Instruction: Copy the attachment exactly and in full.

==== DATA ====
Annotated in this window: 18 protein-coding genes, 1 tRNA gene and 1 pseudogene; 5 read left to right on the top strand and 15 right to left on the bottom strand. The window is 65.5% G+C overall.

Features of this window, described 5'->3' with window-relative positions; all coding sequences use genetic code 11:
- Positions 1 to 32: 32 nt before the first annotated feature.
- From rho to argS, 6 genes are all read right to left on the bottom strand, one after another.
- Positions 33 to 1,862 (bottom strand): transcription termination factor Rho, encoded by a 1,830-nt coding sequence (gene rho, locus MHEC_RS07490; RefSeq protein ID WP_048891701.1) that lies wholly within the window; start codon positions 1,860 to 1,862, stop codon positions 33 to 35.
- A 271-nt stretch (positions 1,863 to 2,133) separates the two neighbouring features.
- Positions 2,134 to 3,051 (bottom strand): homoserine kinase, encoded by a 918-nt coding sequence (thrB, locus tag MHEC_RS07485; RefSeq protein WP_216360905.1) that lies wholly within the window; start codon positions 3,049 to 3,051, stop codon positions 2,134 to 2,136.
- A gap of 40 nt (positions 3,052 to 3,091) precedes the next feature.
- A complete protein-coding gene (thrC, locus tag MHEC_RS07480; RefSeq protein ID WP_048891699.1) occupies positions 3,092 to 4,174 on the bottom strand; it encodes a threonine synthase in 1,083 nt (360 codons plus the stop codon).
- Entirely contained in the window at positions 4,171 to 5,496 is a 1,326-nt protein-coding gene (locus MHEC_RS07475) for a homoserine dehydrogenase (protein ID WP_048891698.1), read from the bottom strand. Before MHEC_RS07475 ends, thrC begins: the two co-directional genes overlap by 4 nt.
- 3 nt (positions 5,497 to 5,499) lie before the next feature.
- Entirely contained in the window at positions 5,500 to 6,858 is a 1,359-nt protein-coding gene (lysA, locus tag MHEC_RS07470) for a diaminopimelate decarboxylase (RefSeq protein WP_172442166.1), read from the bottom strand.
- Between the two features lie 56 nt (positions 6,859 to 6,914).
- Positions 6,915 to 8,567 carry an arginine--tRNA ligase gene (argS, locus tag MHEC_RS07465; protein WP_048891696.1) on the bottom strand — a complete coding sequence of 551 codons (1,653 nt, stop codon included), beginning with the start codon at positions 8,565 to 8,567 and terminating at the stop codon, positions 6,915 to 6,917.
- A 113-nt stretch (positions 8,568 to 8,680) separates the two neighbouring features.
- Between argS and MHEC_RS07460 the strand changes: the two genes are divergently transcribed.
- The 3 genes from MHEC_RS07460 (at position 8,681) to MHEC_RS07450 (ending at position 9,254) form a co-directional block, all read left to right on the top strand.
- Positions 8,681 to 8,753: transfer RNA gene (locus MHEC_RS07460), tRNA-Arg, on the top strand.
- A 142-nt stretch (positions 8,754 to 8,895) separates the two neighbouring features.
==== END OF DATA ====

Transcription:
Annotated in this window: 18 protein-coding genes, 1 tRNA gene and 1 pseudogene; 5 read left to right on the top strand and 15 right to left on the bottom strand. The window is 65.5% G+C overall.

Features of this window, described 5'->3' with window-relative positions; all coding sequences use genetic code 11:
- Positions 1 to 32: 32 nt before the first annotated feature.
- From rho to argS, 6 genes are all read right to left on the bottom strand, one after another.
- Positions 33 to 1,862 (bottom strand): transcription termination factor Rho, encoded by a 1,830-nt coding sequence (gene rho, locus MHEC_RS07490; RefSeq protein ID WP_048891701.1) that lies wholly within the window; start codon positions 1,860 to 1,862, stop codon positions 33 to 35.
- A 271-nt stretch (positions 1,863 to 2,133) separates the two neighbouring features.
- Positions 2,134 to 3,051 (bottom strand): homoserine kinase, encoded by a 918-nt coding sequence (thrB, locus tag MHEC_RS07485; RefSeq protein WP_216360905.1) that lies wholly within the window; start codon positions 3,049 to 3,051, stop codon positions 2,134 to 2,136.
- A gap of 40 nt (positions 3,052 to 3,091) precedes the next feature.
- A complete protein-coding gene (thrC, locus tag MHEC_RS07480; RefSeq protein ID WP_048891699.1) occupies positions 3,092 to 4,174 on the bottom strand; it encodes a threonine synthase in 1,083 nt (360 codons plus the stop codon).
- Entirely contained in the window at positions 4,171 to 5,496 is a 1,326-nt protein-coding gene (locus MHEC_RS07475) for a homoserine dehydrogenase (protein ID WP_048891698.1), read from the bottom strand. Before MHEC_RS07475 ends, thrC begins: the two co-directional genes overlap by 4 nt.
- 3 nt (positions 5,497 to 5,499) lie before the next feature.
- Entirely contained in the window at positions 5,500 to 6,858 is a 1,359-nt protein-coding gene (lysA, locus tag MHEC_RS07470) for a diaminopimelate decarboxylase (RefSeq protein WP_172442166.1), read from the bottom strand.
- Between the two features lie 56 nt (positions 6,859 to 6,914).
- Positions 6,915 to 8,567 carry an arginine--tRNA ligase gene (argS, locus tag MHEC_RS07465; protein WP_048891696.1) on the bottom strand — a complete coding sequence of 551 codons (1,653 nt, stop codon included), beginning with the start codon at positions 8,565 to 8,567 and terminating at the stop codon, positions 6,915 to 6,917.
- A 113-nt stretch (positions 8,568 to 8,680) separates the two neighbouring features.
- Between argS and MHEC_RS07460 the strand changes: the two genes are divergently transcribed.
- The 3 genes from MHEC_RS07460 (at position 8,681) to MHEC_RS07450 (ending at position 9,254) form a co-directional block, all read left to right on the top strand.
- Positions 8,681 to 8,753: transfer RNA gene (locus MHEC_RS07460), tRNA-Arg, on the top strand.
- A 142-nt stretch (positions 8,754 to 8,895) separates the two neighbouring features.